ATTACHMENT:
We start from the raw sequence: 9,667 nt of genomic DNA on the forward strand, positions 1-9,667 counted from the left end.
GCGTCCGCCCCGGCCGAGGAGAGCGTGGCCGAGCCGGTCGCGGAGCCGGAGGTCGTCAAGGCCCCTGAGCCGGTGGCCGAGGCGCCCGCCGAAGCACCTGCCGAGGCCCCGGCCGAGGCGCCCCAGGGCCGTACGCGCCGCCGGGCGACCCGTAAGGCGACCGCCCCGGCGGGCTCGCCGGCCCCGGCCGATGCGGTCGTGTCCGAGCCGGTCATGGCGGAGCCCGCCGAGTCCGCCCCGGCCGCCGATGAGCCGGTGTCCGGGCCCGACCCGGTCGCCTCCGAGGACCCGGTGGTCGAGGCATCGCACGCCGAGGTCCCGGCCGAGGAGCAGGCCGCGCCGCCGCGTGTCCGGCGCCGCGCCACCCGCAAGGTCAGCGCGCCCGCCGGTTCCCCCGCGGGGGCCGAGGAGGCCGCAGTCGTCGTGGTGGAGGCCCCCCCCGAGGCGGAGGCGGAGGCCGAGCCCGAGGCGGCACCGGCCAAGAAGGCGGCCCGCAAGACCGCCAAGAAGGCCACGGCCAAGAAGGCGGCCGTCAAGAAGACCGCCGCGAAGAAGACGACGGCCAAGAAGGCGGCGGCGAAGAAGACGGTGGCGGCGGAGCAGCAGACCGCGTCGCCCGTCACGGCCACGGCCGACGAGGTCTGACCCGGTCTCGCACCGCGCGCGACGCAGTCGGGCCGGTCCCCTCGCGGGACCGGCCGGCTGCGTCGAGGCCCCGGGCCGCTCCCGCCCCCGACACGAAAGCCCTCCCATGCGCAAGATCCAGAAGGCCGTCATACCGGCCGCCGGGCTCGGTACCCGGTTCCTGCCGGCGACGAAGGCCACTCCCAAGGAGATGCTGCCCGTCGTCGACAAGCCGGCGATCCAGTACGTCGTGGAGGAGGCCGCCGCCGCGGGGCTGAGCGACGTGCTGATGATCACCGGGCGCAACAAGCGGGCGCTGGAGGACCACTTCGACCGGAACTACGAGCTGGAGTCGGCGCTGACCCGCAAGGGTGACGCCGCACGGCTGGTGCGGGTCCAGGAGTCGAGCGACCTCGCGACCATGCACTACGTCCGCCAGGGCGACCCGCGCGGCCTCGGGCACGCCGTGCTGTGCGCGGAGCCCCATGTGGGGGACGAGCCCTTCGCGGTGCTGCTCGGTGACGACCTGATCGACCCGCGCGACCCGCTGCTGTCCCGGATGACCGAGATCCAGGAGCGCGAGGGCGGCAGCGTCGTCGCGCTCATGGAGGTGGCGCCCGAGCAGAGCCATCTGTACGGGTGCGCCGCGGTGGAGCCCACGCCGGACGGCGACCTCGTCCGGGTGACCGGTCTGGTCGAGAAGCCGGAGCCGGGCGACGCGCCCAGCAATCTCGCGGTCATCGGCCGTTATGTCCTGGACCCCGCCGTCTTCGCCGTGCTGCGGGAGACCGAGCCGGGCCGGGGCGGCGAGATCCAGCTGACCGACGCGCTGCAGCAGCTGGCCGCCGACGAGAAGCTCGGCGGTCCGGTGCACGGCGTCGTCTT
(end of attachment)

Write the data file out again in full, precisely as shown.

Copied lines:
We start from the raw sequence: 9,667 nt of genomic DNA on the forward strand, positions 1-9,667 counted from the left end.
GCGTCCGCCCCGGCCGAGGAGAGCGTGGCCGAGCCGGTCGCGGAGCCGGAGGTCGTCAAGGCCCCTGAGCCGGTGGCCGAGGCGCCCGCCGAAGCACCTGCCGAGGCCCCGGCCGAGGCGCCCCAGGGCCGTACGCGCCGCCGGGCGACCCGTAAGGCGACCGCCCCGGCGGGCTCGCCGGCCCCGGCCGATGCGGTCGTGTCCGAGCCGGTCATGGCGGAGCCCGCCGAGTCCGCCCCGGCCGCCGATGAGCCGGTGTCCGGGCCCGACCCGGTCGCCTCCGAGGACCCGGTGGTCGAGGCATCGCACGCCGAGGTCCCGGCCGAGGAGCAGGCCGCGCCGCCGCGTGTCCGGCGCCGCGCCACCCGCAAGGTCAGCGCGCCCGCCGGTTCCCCCGCGGGGGCCGAGGAGGCCGCAGTCGTCGTGGTGGAGGCCCCCCCCGAGGCGGAGGCGGAGGCCGAGCCCGAGGCGGCACCGGCCAAGAAGGCGGCCCGCAAGACCGCCAAGAAGGCCACGGCCAAGAAGGCGGCCGTCAAGAAGACCGCCGCGAAGAAGACGACGGCCAAGAAGGCGGCGGCGAAGAAGACGGTGGCGGCGGAGCAGCAGACCGCGTCGCCCGTCACGGCCACGGCCGACGAGGTCTGACCCGGTCTCGCACCGCGCGCGACGCAGTCGGGCCGGTCCCCTCGCGGGACCGGCCGGCTGCGTCGAGGCCCCGGGCCGCTCCCGCCCCCGACACGAAAGCCCTCCCATGCGCAAGATCCAGAAGGCCGTCATACCGGCCGCCGGGCTCGGTACCCGGTTCCTGCCGGCGACGAAGGCCACTCCCAAGGAGATGCTGCCCGTCGTCGACAAGCCGGCGATCCAGTACGTCGTGGAGGAGGCCGCCGCCGCGGGGCTGAGCGACGTGCTGATGATCACCGGGCGCAACAAGCGGGCGCTGGAGGACCACTTCGACCGGAACTACGAGCTGGAGTCGGCGCTGACCCGCAAGGGTGACGCCGCACGGCTGGTGCGGGTCCAGGAGTCGAGCGACCTCGCGACCATGCACTACGTCCGCCAGGGCGACCCGCGCGGCCTCGGGCACGCCGTGCTGTGCGCGGAGCCCCATGTGGGGGACGAGCCCTTCGCGGTGCTGCTCGGTGACGACCTGATCGACCCGCGCGACCCGCTGCTGTCCCGGATGACCGAGATCCAGGAGCGCGAGGGCGGCAGCGTCGTCGCGCTCATGGAGGTGGCGCCCGAGCAGAGCCATCTGTACGGGTGCGCCGCGGTGGAGCCCACGCCGGACGGCGACCTCGTCCGGGTGACCGGTCTGGTCGAGAAGCCGGAGCCGGGCGACGCGCCCAGCAATCTCGCGGTCATCGGCCGTTATGTCCTGGACCCCGCCGTCTTCGCCGTGCTGCGGGAGACCGAGCCGGGCCGGGGCGGCGAGATCCAGCTGACCGACGCGCTGCAGCAGCTGGCCGCCGACGAGAAGCTCGGCGGTCCGGTGCACGGCGTCGTCTT